US diplomat slams Trump’s ‘feckless’ policies on Cuba US government’s current approach ‘a hollow imitation of a policy that failed the United States for nearly 60 years’

“The administration’s hypocrisy is breathtaking,” wrote US diplomat Jeffrey DeLaurentis.

In a scathing editorial published Tuesday in the Miami Herald, DeLaurentis, who supervised the Barack Obama administration normalization with Cuba, said the current policy towards the island is “feckless” and based on “domestic politics,” On Cuba News reported.

DeLaurentis, who led the US legation in Cuba between 2014 and 2017, said the Trump administration is wrongly deporting Cubans seeking asylum, limiting the ability of Cuban-Americans to send remittances to the island and restricting trade opportunities and travel.

He criticized that those who direct the “maximum pressure” policy towards Cuba know it will not lead to a regime change, that rather “it strengthens Cuba’s (and Iran’s) hand in Venezuela, with Russia and China occupying the vacuum we left behind,” the report said.

He regretted that “they nevertheless continue down this path, trying to manipulate an important political bloc understandably frustrated and impatient for change on the island they love.”

DeLaurentis was a key actor in the bilateral rapprochement process initiated in December 2014 by former President Obama and Cuban President Raúl Castro, which took a complete and devastating turn under the Trump administration, the report said.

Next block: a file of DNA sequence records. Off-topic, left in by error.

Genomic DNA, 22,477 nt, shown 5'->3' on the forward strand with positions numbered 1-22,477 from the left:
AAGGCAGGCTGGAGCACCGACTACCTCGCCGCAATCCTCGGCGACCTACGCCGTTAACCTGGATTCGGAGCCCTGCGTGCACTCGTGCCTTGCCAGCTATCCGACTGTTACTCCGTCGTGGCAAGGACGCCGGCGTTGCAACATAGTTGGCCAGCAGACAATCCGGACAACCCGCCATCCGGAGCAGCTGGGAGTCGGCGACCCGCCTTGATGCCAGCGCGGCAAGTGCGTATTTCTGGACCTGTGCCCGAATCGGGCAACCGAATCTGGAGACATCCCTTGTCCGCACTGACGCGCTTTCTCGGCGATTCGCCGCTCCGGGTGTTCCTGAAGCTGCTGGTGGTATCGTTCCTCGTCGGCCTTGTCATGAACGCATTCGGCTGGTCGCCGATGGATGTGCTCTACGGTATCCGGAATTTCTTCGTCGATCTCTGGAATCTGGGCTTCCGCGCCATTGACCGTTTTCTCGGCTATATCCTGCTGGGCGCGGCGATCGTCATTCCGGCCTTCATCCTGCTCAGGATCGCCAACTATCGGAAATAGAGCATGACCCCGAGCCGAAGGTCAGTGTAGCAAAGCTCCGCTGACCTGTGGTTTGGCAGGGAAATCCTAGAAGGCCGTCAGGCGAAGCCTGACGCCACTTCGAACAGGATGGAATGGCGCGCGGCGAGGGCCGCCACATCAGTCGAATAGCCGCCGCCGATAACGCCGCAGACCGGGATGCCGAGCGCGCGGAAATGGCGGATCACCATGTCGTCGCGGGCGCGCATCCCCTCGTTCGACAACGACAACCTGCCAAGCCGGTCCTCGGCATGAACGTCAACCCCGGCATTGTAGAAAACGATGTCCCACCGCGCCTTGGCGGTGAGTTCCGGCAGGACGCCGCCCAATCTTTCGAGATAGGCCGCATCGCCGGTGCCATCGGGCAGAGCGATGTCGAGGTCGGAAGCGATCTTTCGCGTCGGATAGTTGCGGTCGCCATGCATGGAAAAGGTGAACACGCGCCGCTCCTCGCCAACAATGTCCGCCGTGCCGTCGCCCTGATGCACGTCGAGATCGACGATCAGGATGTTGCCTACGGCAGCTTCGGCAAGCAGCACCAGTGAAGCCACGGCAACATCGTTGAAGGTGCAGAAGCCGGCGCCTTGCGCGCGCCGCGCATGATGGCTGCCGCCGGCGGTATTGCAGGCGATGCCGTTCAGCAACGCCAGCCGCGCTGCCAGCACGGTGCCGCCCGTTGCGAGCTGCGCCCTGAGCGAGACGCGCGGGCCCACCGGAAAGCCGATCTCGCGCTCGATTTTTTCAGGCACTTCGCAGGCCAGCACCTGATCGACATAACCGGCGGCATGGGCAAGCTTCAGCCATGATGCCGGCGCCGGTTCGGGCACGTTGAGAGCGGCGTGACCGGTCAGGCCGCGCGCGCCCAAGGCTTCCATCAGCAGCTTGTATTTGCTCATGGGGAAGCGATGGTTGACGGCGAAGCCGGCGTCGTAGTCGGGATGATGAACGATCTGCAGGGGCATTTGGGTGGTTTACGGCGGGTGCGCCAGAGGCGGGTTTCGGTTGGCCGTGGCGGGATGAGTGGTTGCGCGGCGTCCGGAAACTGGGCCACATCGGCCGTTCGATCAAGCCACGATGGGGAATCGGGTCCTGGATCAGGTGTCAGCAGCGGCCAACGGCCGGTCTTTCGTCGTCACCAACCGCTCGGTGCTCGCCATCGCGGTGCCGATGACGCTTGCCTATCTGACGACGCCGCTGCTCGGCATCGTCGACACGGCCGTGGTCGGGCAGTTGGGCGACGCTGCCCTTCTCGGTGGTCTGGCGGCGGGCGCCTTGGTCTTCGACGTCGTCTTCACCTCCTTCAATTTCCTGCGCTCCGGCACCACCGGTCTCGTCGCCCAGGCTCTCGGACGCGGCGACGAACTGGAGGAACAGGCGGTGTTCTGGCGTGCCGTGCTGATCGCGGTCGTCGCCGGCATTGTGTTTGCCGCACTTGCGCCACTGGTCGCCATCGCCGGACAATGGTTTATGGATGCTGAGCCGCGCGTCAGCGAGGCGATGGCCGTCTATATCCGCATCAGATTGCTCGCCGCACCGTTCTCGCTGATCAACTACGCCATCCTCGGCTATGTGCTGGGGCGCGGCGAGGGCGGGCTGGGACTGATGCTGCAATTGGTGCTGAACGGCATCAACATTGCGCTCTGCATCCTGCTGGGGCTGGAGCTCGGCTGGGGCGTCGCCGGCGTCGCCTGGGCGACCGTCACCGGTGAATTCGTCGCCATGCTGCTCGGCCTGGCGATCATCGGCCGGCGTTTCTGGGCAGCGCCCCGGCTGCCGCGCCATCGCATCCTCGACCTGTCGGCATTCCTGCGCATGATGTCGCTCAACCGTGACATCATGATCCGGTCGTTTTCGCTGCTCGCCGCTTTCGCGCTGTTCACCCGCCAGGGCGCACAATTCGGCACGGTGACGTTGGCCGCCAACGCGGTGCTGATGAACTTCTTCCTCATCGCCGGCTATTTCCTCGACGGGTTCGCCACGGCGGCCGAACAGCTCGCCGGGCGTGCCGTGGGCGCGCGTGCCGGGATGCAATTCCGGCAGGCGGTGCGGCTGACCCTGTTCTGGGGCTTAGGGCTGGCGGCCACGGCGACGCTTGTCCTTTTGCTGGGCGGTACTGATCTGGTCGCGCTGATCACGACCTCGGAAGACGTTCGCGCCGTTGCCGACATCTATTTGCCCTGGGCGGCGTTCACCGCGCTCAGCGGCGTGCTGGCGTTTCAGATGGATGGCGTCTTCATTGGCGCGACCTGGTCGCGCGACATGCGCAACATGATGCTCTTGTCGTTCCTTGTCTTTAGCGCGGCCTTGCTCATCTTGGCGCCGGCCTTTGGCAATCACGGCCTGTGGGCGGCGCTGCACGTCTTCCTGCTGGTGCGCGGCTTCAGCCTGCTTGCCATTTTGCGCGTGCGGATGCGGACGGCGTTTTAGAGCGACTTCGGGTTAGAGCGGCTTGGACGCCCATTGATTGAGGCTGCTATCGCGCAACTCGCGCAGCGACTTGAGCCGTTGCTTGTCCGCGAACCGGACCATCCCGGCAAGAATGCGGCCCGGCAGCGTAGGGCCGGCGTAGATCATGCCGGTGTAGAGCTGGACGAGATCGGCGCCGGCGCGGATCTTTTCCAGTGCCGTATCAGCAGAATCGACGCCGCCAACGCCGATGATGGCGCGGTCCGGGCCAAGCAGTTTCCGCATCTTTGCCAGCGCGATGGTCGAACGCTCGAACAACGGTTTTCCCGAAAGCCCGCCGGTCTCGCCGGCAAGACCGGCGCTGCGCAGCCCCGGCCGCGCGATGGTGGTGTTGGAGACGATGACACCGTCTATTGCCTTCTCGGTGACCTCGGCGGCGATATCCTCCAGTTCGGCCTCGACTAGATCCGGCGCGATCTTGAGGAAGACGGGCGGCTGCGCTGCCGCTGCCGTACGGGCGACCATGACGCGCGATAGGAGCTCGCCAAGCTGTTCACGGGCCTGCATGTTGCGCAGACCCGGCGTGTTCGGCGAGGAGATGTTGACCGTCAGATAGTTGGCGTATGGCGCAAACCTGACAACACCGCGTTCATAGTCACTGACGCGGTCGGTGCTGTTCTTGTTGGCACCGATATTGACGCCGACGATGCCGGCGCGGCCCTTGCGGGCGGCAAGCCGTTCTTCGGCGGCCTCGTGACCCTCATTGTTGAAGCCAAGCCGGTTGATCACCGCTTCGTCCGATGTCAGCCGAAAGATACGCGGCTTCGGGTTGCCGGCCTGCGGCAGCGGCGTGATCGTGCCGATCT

The diplomat called the current government’s approach “a hollow imitation of a policy that failed the United States for nearly 60 years.”

“Meanwhile, hardliners in Cuba smile from ear to ear. They know how to deal with this playbook exceedingly well; it is far more comfortable for them than engagement,” he wrote.

With the reestablishment of bilateral relations and the opening of the US Embassy in Cuba in July 2015, DeLaurentis became Charge d’Affaires, the report said.

Obama formally nominated him as ambassador to Cuba in September 2016, but the Republican opposition, which controlled both Houses of Congress, declined to put that appointment to a vote, and DeLaurentis was never confirmed.

DeLaurentis stressed in the editorial that Obama’s policy increased the flow of information to, from, and within Cuba, and that Cuba’s private sector, which now represents 15% of the GDP, was dynamic and growing, the report said.

“Living conditions for the Cuban people, especially those courageous enough to venture into burgeoning private enterprises, were improving. Mentalities were changing,” he said.